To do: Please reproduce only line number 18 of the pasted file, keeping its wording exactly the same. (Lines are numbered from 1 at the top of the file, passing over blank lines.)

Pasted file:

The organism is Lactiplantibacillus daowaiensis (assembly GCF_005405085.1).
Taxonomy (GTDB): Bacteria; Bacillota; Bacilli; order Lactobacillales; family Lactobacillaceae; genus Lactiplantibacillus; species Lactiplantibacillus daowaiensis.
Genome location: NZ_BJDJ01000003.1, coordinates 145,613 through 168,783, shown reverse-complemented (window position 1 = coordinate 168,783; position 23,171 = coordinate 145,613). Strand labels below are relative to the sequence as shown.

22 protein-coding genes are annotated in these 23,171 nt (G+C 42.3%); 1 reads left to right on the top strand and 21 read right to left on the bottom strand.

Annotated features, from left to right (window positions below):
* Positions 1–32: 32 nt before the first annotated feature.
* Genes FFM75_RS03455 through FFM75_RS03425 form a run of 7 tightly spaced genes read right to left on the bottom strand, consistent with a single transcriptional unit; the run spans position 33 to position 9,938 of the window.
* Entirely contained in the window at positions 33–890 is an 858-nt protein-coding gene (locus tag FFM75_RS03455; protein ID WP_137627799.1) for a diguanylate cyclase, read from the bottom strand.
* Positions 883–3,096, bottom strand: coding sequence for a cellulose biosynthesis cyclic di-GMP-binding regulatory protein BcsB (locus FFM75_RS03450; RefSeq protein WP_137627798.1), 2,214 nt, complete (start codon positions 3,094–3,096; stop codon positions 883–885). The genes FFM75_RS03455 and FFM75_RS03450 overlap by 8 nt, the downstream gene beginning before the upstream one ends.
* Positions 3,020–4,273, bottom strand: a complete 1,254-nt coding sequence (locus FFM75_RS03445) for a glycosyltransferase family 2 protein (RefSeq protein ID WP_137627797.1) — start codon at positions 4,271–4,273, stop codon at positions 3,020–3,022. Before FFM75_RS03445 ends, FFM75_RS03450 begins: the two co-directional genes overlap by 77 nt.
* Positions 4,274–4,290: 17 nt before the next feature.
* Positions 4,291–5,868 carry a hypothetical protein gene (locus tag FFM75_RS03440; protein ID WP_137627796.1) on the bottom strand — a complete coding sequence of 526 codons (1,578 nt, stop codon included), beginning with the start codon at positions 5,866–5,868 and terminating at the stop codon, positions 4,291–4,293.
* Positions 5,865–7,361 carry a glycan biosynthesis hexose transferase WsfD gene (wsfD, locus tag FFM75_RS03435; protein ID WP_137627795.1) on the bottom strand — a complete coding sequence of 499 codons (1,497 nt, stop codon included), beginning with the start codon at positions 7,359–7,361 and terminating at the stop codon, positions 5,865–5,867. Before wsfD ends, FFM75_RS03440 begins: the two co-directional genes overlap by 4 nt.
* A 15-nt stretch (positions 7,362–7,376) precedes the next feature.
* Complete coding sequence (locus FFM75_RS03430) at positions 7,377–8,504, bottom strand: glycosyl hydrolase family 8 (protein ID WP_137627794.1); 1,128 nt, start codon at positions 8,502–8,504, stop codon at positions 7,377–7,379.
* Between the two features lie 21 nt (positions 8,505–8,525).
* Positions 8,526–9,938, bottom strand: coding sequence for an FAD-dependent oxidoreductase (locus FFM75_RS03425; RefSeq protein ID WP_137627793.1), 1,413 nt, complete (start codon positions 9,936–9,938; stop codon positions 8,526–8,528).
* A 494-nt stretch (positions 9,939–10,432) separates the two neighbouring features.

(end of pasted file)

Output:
* A 494-nt stretch (positions 9,939–10,432) separates the two neighbouring features.